Solar Car Racing in the USA

The 19 solar car teams below are on the board for the Formula Sun Grand Prix this July. The event will, once again, take place at the Circuit of the Americas in Austin, Texas (above). Because the World Solar Challenge (WSC) is on this year, several teams (including Michigan, the champions) will not be attending the FSGP.

US GREEN  3 – Kentucky 

This team completed 40 laps in the FSGP last year, and came 12th in the 2016 American Solar Challenge.

IN RED  4 – SRM (ETROS) 

This team did not attend the FSGP last year.

US RED  5 – University of Florida 

This team did not attend the FSGP last year. Their involvement in the FSGP this year is uncertain.

US GREEN  6 – Berkeley (CalSol) 

This team completed 203 laps in the FSGP last year, and came 9th in the 2016 American Solar Challenge.

US RED  7 – SF State 

This team did not attend the FSGP last year.

US RED  8 – UT Austin 

This team did not attend the FSGP last year.

US RED  11 – Northwestern 

This team completed 21 laps in the FSGP last year.

US RED  13 – Michigan State 

This team did not attend the FSGP last year.

US GREEN  17 – Illinois State 

This team completed 327 laps in the FSGP last year, and came 11th in the 2016 American Solar Challenge.

CA RED  26 – British Columbia 

This team did not attend the FSGP last year.

US GREEN  32 – Principia Solar Car Team 

This team completed 454 laps in the FSGP last year, and came 5th in the 2016 American Solar Challenge. They came 17th in the Challenger class at WSC 2015. They also plan to race at the WSC this year.

US AMBER  49 – Georgia Tech 

This team completed 0 laps in the FSGP last year. Their team number (49) is taken from STS-49, the maiden flight of the space shuttle Endeavour.

CA GREEN  55 – Poly Montreal (Esteban) 

This team completed 321 laps in the FSGP last year, and came 10th in the 2016 American Solar Challenge. Their team number (55) is the year that Western Electric began to sell licenses for silicon PV technology.

US RED  57 – SIUE 

This team did not pass scrutineering for the FSGP last year.

CA AMBER  92 – ETS Quebec (Eclipse) 

This team completed 308 laps in the FSGP last year, and came 8th in the 2016 American Solar Challenge.

US AMBER  314 – Purdue 

This team did not attend the FSGP last year.

US AMBER  786 – Western Michigan 

This team did not pass scrutineering for the FSGP last year. Their team number (786) is the sequence of digits for S-U-N on old phones.

PR RED  787 – Solar Car UPRM  

This team did not attend the FSGP last year, but did 57 laps in 2015. Their team number (787) is the main telephone area code for Puerto Rico. They are building a new car for FSGP 2017.

US AMBER  828 – Appalachian State University 

This team completed 414 laps in the FSGP last year, and came 6th in the 2016 American Solar Challenge. Their team number (828) is the telephone area code for western North Carolina.

This post last updated 12:31 on 30 April 2017 AEST


Solar Car Racing in Egypt

The solar car teams below have said that they intend to race at the Somabay Egyptian Solar Challenge this March. Details of the race are still rather thin on the ground – no route has yet been announced, and there is no official list of teams. There are, however, Twitter and Facebook feeds for the race. Those thinking about participating should probably note the travel advice from Australian, US, Dutch, and French authorities.

DE  Bochum University of Applied Sciences 

This team came 3rd in the Cruiser class at WSC 2015. They also entered three cars in the 2016 ESC, coming 3rd, 4th, and 5th.

TR  Dokuz Eylül University / Solaris 

This team came 25th in the Challenger class at WSC 2015. They raced in the 2016 ESC, coming 9th.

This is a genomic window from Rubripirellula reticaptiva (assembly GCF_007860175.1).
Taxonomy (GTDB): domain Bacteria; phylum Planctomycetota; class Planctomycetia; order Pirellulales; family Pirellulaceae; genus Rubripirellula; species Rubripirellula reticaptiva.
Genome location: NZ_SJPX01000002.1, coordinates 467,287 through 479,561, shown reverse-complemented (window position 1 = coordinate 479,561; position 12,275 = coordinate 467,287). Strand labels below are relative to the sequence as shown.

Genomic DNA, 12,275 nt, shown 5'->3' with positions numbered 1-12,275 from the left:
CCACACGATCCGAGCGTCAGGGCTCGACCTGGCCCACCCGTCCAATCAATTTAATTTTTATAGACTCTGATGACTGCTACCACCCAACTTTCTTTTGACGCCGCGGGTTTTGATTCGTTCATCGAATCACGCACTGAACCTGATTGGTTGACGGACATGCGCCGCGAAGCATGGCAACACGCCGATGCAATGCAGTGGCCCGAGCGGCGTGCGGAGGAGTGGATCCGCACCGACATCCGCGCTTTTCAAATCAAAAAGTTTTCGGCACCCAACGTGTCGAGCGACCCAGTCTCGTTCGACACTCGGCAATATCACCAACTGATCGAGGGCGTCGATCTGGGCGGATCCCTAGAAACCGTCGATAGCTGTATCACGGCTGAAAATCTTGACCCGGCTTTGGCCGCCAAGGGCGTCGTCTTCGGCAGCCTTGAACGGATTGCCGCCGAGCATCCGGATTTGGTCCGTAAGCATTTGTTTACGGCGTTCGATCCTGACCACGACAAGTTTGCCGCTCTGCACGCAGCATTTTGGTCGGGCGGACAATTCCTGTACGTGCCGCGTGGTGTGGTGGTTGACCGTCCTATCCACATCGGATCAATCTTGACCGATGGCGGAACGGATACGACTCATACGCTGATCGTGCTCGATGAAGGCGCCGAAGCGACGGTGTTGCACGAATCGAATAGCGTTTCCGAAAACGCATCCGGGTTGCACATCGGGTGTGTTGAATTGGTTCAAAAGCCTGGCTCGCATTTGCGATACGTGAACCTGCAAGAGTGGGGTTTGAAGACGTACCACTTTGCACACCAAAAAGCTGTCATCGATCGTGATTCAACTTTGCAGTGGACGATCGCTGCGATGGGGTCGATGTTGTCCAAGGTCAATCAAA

FR  Eco Solar Breizh 

This is a French (or rather, Breton) team, started in 2008. They raced at ESC in 2014.

NL  Nuon Solar Team 

This team came 1st in the Challenger class at WSC 2015. They also raced in the 2016 Sasol Solar Challenge in South Africa, coming 1st.

JP  Osaka Sangyo University (OSU)

EG  Solar Electric Vehicle – Cairo University Team 

This is a local Egyptian team. They are partnering with Bochum, it seems. They are also planning to race at WSC 2017.

EG  Zewail City Solar Car Team 

This is a local Egyptian team. They are partnering with OSU, it seems. They are also planning to race at WSC 2017.

This post last updated 17:04 on 01 March 2017 AEDT


Spaceprobes in the Solar System

The diagram above (click to zoom) and list below show currently active spacecraft in the Solar System, not including those operating close to the Earth (and I’ve probably missed a few):

  • Voyager 1 and Voyager 2, launched in 1977, now heading into the darkness and still reporting back, even though they are over 17 billion km or 16 light-hours away (not shown above).
  • Cassini–Huygens, launched in 1997, now in the final stages of its exploration of Saturn (see fact sheet).
  • 2001 Mars Odyssey, launched in 2001, and still orbiting Mars.
  • New Horizons, launched in 2006, now en route from Pluto to the Kuiper belt object 2014 MU69, which it should reach in January 2019.
  • Dawn, launched in 2007, currently orbiting Ceres (image shown above the Earth).
  • Akatsuki, launched in 2010, currently orbiting Venus, which it will do until 2018.
  • Juno, launched in 2011, currently orbiting Jupiter, which it will do until February 2018.
  • Hayabusa 2, launched in 2014, currently en route to asteroid 162173 Ryugu, which it should reach in 2018. It will then take a sample which should arrive back home in 2020 (not shown above).
  • ExoMars Trace Gas Orbiter, launched in 2016, currently orbiting Mars and mapping the Martian atmosphere (the associated Mars lander was lost in 2016).
  • OSIRIS-REx, launched in 2016, currently en route to asteroid 101955 Bennu, which it should reach in 2018. It will then take a sample which should arrive back home in 2023 (image shown below the Earth).

In addition to the above, BepiColombo is scheduled to launch for Mercury in October 2018, and SolO is scheduled to launch for the Sun that same month. Also, InSight is scheduled to launch for Mars in May 2018, and Solar Probe Plus is scheduled to launch for the Sun in August 2018.